Lars von Trier has had his fair share of bad press across the years, from his sympathetic view on Hitler as stated at a press conference in Cannes, to the very nature of his films that often seem provocative for the mere sake of it. As a result, in 2011, the director retired from public speaking after being declared “persona non grata” by the Cannes Film festival for his comments calling himself a “Nazi”. His relationship, therefore, with modern cinema, is somewhat tinged, proven by the fact that he rarely watches contemporary films at all, stating: “Out of principle, I do not see any film from the time I began to make films”.
“The worst thing would of course be if I liked them,” the director added, who, if his statements are true, hasn’t seen a new film since 1982. For such a prolific contemporary director, we’d take this statement with a large grain of salt, especially considering that he has previously revealed that one of the only modern films he’s seen is 1999s The Matrix.
Speaking in an interview von Trier stated that: “I came to see ‘The Matrix’. It was fucking good. But the problem is that I am now unable to do action scenes in slow motion”. Considering that the director usually dabbles in dark, brooding dramas, his love of The Matrix is oddly endearing; turns out he’s not totally bleak and all-consuming. It’s also totally conceivable that von Trier was inspired by the Wachowski sisters’ film when creating the haunting opening scene for his 2011 film Melancholia which utilised ethereal slow-motion to translate the suffering of the lead character Justine (Kirsten Dunst).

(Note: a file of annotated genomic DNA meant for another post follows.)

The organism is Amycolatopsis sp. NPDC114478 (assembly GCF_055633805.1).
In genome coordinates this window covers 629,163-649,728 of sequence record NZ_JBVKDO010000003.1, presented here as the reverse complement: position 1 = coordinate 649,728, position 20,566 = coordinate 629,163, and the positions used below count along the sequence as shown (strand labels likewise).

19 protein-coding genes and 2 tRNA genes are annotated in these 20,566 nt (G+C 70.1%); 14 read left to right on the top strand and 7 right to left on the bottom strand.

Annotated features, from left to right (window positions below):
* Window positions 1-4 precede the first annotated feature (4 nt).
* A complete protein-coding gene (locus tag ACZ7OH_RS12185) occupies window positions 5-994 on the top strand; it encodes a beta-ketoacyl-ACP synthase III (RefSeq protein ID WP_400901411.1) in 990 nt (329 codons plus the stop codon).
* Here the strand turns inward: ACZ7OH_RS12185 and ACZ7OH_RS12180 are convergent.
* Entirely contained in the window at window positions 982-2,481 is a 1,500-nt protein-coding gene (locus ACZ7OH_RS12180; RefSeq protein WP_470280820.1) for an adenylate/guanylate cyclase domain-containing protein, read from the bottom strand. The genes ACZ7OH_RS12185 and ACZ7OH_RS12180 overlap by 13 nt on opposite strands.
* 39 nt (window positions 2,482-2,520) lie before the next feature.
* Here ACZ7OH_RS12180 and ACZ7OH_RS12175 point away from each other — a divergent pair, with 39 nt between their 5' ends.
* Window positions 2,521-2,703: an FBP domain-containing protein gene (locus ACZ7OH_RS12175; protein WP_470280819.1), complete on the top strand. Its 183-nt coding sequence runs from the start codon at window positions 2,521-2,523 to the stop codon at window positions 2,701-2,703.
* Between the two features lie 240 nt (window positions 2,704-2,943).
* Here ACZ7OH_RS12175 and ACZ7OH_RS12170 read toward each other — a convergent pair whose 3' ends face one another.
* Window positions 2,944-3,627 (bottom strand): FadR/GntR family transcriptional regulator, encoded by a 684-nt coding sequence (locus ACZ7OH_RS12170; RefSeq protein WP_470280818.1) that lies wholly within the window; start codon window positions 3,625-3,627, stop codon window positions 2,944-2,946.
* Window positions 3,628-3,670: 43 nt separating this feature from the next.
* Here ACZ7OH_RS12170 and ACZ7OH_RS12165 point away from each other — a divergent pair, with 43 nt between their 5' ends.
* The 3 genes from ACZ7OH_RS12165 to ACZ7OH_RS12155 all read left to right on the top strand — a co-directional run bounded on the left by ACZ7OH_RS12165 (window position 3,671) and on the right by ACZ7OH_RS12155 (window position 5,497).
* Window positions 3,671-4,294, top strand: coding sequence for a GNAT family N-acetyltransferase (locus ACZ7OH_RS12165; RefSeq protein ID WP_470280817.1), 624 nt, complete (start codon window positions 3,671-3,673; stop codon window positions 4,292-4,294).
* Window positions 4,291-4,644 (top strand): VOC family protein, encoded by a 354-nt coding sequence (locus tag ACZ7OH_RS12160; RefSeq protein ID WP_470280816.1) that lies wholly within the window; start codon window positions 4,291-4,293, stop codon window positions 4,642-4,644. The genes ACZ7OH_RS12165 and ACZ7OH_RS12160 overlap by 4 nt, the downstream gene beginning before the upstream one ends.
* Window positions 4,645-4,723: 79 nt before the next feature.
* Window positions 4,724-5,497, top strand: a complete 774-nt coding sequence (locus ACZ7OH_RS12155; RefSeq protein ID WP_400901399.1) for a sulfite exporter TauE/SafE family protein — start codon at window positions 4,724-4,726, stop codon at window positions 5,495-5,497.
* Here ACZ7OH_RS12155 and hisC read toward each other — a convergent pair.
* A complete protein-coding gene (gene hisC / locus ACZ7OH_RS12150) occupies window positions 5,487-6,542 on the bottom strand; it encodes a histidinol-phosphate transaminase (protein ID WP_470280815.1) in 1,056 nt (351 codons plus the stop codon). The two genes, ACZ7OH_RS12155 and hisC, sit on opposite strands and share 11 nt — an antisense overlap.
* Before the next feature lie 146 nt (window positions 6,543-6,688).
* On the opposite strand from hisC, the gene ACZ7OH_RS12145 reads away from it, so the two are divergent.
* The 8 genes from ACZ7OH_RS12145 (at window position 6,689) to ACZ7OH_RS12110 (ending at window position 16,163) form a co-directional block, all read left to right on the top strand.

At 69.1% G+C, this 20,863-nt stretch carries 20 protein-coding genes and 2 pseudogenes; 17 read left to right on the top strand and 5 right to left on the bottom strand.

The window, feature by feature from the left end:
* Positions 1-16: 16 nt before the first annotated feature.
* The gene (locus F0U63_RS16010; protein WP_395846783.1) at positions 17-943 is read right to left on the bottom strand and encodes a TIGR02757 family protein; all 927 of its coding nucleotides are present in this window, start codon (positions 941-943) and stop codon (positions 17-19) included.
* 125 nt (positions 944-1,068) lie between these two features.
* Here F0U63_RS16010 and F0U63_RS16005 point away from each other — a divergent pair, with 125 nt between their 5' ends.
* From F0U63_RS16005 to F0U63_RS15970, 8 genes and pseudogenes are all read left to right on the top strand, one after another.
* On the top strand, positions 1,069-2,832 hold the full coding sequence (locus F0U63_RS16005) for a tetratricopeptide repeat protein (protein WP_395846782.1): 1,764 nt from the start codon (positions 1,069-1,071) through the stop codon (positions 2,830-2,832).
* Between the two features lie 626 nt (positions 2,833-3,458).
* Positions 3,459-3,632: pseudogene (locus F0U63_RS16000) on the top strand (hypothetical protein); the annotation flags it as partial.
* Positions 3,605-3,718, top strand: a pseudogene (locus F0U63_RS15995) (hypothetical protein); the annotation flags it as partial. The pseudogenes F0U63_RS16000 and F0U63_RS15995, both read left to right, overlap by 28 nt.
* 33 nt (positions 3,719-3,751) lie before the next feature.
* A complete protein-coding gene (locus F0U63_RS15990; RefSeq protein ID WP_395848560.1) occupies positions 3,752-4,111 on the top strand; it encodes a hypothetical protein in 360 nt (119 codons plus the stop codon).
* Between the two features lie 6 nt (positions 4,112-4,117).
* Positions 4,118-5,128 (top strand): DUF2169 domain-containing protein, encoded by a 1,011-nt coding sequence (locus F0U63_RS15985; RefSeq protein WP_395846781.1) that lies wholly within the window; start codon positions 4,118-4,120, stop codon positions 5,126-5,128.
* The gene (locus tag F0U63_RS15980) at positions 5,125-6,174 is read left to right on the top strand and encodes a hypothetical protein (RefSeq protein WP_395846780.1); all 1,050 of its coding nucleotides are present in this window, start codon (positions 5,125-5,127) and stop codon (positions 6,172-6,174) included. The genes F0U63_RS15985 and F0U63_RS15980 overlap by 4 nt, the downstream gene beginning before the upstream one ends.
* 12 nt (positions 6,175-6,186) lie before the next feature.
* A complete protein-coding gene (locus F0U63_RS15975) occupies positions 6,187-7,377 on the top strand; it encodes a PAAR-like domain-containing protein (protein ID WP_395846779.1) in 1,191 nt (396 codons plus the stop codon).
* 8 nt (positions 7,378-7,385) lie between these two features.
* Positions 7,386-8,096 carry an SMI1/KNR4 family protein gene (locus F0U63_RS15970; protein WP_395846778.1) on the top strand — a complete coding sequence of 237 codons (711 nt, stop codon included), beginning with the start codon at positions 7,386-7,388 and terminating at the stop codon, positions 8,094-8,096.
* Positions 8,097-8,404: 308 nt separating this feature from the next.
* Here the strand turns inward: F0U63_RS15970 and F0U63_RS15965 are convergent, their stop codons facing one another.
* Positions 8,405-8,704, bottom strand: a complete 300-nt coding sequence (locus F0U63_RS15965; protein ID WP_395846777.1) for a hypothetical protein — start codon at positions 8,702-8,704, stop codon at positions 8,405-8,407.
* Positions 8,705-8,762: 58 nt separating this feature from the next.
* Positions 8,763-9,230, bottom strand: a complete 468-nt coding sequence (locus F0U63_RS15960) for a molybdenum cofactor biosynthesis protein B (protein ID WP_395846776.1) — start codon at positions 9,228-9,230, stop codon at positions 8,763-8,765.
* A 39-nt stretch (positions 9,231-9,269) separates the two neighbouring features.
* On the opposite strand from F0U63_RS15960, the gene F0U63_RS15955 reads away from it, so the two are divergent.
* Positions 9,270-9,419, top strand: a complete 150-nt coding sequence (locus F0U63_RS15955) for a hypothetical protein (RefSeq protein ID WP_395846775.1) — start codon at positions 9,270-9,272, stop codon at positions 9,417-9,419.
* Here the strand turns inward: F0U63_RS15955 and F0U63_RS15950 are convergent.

Since his controversial comments at Cannes in 2011, the director has returned to the Film Festival, bringing The House That Jack Built in May 2018 which experienced a conflicting response including 100 walkouts and a 10-minute standing ovation. Speaking about the initial screening the Danish director commented: “That is fine with me…it is important that a film divides”. He also went on to describe his filmography as ‘a stone in the viewer’s shoe’, though said his latest film was more like “a bacteria in your stomach”. In his most provocative statement, the director said: “I am disappointed that it was only 100 people that vomited. I would have liked 200 people to vomit”.
It’s somewhat endearing to know that Lars von Trier is a great lover of The Matrix, perhaps due to the original film’s eclectic roots and dedication to striking, imaginative imagery. Thinking about it, we’d love an action film directed by the prolific European director. It would be a wild, strange and grossly dark journey, but one that would certainly capture the imagination of fans worldwide, we imagine it as a mix of Gaspar Noé’s Irreversible and 2015’s Victoria.
Perhaps he’ll announce it after he goes to see The Matrix 4…